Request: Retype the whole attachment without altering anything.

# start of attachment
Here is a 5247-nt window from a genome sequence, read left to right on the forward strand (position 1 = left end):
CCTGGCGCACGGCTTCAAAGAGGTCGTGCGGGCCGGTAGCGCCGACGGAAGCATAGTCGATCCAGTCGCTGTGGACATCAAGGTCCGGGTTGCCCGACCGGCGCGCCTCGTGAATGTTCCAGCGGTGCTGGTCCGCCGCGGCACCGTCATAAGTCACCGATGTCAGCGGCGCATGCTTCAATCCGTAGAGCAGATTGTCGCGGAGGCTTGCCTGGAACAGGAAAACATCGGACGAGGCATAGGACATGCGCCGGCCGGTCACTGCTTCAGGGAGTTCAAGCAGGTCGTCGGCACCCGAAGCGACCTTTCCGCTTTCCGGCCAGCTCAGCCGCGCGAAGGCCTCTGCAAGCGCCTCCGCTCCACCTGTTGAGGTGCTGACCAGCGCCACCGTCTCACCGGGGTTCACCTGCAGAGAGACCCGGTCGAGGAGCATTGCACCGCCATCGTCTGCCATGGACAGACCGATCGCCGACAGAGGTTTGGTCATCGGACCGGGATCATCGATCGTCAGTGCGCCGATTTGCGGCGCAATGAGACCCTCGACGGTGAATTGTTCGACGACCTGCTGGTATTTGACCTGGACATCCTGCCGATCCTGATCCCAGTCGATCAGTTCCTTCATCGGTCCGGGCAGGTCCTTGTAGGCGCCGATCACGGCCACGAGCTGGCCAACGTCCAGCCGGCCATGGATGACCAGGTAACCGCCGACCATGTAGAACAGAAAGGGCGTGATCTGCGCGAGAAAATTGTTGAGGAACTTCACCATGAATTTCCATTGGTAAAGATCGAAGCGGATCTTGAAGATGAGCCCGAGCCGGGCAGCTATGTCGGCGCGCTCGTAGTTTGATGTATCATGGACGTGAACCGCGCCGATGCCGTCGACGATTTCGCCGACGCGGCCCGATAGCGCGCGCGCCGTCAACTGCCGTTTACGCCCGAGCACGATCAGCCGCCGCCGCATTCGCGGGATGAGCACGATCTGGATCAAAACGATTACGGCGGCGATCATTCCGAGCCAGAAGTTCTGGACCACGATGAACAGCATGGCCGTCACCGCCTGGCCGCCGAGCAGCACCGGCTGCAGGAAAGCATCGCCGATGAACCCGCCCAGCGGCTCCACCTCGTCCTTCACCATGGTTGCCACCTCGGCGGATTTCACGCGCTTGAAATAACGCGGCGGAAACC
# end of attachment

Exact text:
Here is a 5247-nt window from a genome sequence, read left to right on the forward strand (position 1 = left end):
CCTGGCGCACGGCTTCAAAGAGGTCGTGCGGGCCGGTAGCGCCGACGGAAGCATAGTCGATCCAGTCGCTGTGGACATCAAGGTCCGGGTTGCCCGACCGGCGCGCCTCGTGAATGTTCCAGCGGTGCTGGTCCGCCGCGGCACCGTCATAAGTCACCGATGTCAGCGGCGCATGCTTCAATCCGTAGAGCAGATTGTCGCGGAGGCTTGCCTGGAACAGGAAAACATCGGACGAGGCATAGGACATGCGCCGGCCGGTCACTGCTTCAGGGAGTTCAAGCAGGTCGTCGGCACCCGAAGCGACCTTTCCGCTTTCCGGCCAGCTCAGCCGCGCGAAGGCCTCTGCAAGCGCCTCCGCTCCACCTGTTGAGGTGCTGACCAGCGCCACCGTCTCACCGGGGTTCACCTGCAGAGAGACCCGGTCGAGGAGCATTGCACCGCCATCGTCTGCCATGGACAGACCGATCGCCGACAGAGGTTTGGTCATCGGACCGGGATCATCGATCGTCAGTGCGCCGATTTGCGGCGCAATGAGACCCTCGACGGTGAATTGTTCGACGACCTGCTGGTATTTGACCTGGACATCCTGCCGATCCTGATCCCAGTCGATCAGTTCCTTCATCGGTCCGGGCAGGTCCTTGTAGGCGCCGATCACGGCCACGAGCTGGCCAACGTCCAGCCGGCCATGGATGACCAGGTAACCGCCGACCATGTAGAACAGAAAGGGCGTGATCTGCGCGAGAAAATTGTTGAGGAACTTCACCATGAATTTCCATTGGTAAAGATCGAAGCGGATCTTGAAGATGAGCCCGAGCCGGGCAGCTATGTCGGCGCGCTCGTAGTTTGATGTATCATGGACGTGAACCGCGCCGATGCCGTCGACGATTTCGCCGACGCGGCCCGATAGCGCGCGCGCCGTCAACTGCCGTTTACGCCCGAGCACGATCAGCCGCCGCCGCATTCGCGGGATGAGCACGATCTGGATCAAAACGATTACGGCGGCGATCATTCCGAGCCAGAAGTTCTGGACCACGATGAACAGCATGGCCGTCACCGCCTGGCCGCCGAGCAGCACCGGCTGCAGGAAAGCATCGCCGATGAACCCGCCCAGCGGCTCCACCTCGTCCTTCACCATGGTTGCCACCTCGGCGGATTTCACGCGCTTGAAATAACGCGGCGGAAACC